If you’re realizing the basic effect at work here, you see that a Maw was created in the late ’60s that can’t be stopped from infinitely growing. The more currency borrowed into existence, the more interest service is incurred … itself necessitating even more currency creation to make the interest payments! Each forces the other into creation reciprocally (made worse still by compounding of the interest, no matter how low the interest rate)!

    No escape from this quandary is possible except to re-harden currency at its residual real expression. In the case of American Banknotes, that is equivalent to a 10 gram copper piece, given that it’s depreciated 97% since its inception in 1913. Contrary to the doom-sayers, this conversion would leave all the economic super-structure unchanged. Prices, bank balances and the other outward ‘working’ expressions of the currency function would merely be restated in ‘coppers’ as opposed to ‘dollars’. In fact, money would stop depreciating and rather start to appreciate again and reward savers which would re-organize the capital base formation with which to fund new enterprise on the Discount Bill finance method; ridding ourselves of the interest service millstone, dragging most into failure.

  3. Pat Fields says:

    Too few people understand what it means to use a debt-currency system. It’s structure requires constant growth of debt, or the entire scheme implodes in on itself. If people in the ‘private’ sector refuse to borrow new currency into existence, then the government must do it in their stead. Some folks explain this saying that if all debts were paid, there would be no currency. That’s an incomplete understanding that ignores the interest factor.

    Currency is lent in principal amount only. In the past, when gold and silver circulated as equal currencies, they served as a source for interest service payment. Once all the gold and silver was siphoned out of circulation, there remained no other source for interest but … further borrowing. The effect can be seen clearly by looking at exactly when the explosive growth of ‘money’ began … in the latter 1960s. This was also the advent of the phenomenon we know as the ‘bubble economy’ which in turn caused ‘derivitaves’ to become necessary.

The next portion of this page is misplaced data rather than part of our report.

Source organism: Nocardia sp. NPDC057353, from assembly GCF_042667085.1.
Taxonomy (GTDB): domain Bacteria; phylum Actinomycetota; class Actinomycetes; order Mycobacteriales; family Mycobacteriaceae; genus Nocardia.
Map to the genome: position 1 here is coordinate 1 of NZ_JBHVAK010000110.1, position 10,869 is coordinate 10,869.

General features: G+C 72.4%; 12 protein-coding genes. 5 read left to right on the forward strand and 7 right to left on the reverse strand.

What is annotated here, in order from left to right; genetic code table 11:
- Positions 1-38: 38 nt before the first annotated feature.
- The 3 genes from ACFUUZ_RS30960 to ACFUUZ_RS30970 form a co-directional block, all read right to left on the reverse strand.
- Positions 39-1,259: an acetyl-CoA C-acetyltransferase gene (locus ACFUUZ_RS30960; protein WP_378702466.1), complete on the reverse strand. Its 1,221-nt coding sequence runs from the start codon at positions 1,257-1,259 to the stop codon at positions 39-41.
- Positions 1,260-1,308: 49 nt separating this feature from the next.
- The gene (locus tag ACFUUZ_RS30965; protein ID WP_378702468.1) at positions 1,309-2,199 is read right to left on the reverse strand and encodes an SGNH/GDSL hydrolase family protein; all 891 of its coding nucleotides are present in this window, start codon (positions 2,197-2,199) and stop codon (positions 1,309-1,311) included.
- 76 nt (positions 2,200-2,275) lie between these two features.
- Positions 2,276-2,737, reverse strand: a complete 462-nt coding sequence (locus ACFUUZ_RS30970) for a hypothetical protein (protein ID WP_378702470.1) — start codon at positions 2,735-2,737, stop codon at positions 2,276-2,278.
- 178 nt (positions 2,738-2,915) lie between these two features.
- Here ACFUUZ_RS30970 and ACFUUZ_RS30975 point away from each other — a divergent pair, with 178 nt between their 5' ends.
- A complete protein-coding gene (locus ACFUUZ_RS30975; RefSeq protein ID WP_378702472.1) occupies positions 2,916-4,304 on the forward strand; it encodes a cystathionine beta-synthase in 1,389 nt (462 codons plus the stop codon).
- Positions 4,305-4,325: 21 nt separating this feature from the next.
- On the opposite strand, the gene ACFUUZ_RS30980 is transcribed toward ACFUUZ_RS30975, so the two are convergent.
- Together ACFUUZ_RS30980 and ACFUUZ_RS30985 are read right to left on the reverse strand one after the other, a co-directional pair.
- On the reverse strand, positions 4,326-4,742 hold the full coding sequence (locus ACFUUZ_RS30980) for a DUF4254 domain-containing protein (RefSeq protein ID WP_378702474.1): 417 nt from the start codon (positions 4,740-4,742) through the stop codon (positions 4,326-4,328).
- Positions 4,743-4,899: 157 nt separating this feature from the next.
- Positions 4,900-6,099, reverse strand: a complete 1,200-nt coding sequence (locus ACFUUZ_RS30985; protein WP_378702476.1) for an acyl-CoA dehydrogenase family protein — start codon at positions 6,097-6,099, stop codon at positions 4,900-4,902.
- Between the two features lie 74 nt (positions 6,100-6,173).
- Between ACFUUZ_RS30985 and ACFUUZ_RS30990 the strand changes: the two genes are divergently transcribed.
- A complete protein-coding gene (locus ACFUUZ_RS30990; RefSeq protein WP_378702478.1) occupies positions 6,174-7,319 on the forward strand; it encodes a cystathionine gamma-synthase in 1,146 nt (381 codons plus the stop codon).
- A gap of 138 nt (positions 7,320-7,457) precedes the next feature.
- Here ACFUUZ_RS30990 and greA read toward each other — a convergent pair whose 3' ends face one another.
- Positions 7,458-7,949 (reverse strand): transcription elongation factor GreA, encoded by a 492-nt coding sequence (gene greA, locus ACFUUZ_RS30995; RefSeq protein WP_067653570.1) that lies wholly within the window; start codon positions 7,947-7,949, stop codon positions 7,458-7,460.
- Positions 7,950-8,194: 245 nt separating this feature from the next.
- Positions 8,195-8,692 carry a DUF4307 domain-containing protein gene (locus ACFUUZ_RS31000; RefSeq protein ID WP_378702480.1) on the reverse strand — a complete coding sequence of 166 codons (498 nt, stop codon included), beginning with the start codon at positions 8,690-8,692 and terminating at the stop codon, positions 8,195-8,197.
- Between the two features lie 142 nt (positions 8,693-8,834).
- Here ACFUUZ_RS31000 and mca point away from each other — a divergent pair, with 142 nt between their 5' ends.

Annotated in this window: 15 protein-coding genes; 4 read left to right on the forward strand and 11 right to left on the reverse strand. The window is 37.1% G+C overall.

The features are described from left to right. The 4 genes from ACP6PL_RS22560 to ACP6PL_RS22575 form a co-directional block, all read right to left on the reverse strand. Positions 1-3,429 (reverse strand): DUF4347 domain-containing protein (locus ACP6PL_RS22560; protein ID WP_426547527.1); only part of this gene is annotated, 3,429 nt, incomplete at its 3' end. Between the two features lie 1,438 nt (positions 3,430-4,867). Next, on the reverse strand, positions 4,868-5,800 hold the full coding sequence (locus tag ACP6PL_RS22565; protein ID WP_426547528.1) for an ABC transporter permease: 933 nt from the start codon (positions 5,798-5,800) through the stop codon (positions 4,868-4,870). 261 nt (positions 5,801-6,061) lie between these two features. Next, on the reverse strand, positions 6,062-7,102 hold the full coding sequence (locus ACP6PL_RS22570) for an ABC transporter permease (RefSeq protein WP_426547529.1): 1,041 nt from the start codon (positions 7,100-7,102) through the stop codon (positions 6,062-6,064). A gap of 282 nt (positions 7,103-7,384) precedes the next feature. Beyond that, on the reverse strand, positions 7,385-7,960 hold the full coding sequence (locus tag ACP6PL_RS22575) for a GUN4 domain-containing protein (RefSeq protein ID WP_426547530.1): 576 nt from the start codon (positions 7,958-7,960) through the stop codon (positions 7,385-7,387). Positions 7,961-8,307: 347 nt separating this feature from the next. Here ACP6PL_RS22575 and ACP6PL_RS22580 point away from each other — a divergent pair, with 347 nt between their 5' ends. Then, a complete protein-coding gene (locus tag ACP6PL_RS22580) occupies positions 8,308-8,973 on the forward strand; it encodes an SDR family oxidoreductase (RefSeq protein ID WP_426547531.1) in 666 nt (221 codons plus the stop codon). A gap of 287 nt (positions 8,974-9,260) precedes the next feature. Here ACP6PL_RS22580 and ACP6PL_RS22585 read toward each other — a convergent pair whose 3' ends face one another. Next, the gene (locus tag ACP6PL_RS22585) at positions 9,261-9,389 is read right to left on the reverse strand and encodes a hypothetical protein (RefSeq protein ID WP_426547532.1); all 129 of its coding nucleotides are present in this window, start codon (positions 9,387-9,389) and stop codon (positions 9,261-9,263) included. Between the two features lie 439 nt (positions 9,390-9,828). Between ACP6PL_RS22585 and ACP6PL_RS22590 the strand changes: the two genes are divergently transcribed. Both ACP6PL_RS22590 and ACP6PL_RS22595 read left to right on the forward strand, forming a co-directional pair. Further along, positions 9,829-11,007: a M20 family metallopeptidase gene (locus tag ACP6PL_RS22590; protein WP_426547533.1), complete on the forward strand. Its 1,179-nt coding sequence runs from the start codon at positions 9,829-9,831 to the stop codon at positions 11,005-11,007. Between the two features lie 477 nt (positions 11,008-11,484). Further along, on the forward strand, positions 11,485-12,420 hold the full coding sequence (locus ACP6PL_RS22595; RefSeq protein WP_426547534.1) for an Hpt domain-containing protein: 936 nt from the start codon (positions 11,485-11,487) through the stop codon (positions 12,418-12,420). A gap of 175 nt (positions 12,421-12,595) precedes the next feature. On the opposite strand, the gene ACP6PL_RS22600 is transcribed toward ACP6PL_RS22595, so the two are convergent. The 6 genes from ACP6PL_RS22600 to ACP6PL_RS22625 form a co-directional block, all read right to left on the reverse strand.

If you’re realizing the basic effect at work here, you see that a Maw was created in the late ’60s that can’t be stopped from infinitely growing. The more currency borrowed into existence, the more interest service is incurred … itself necessitating even more currency creation to make the interest payments! Each forces the other into creation reciprocally (made worse still by compounding of the interest, no matter how low the interest rate)!

    No escape from this quandary is possible except to re-harden currency at its residual real expression. In the case of American Banknotes, that is equivalent to a 10 gram copper piece, given that it’s depreciated 97% since its inception in 1913. Contrary to the doom-sayers, this conversion would leave all the economic super-structure unchanged. Prices, bank balances and the other outward ‘working’ expressions of the currency function would merely be restated in ‘coppers’ as opposed to ‘dollars’. In fact, money would stop depreciating and rather start to appreciate again and reward savers which would re-organize the capital base formation with which to fund new enterprise on the Discount Bill finance method; ridding ourselves of the interest service millstone, dragging most into failure.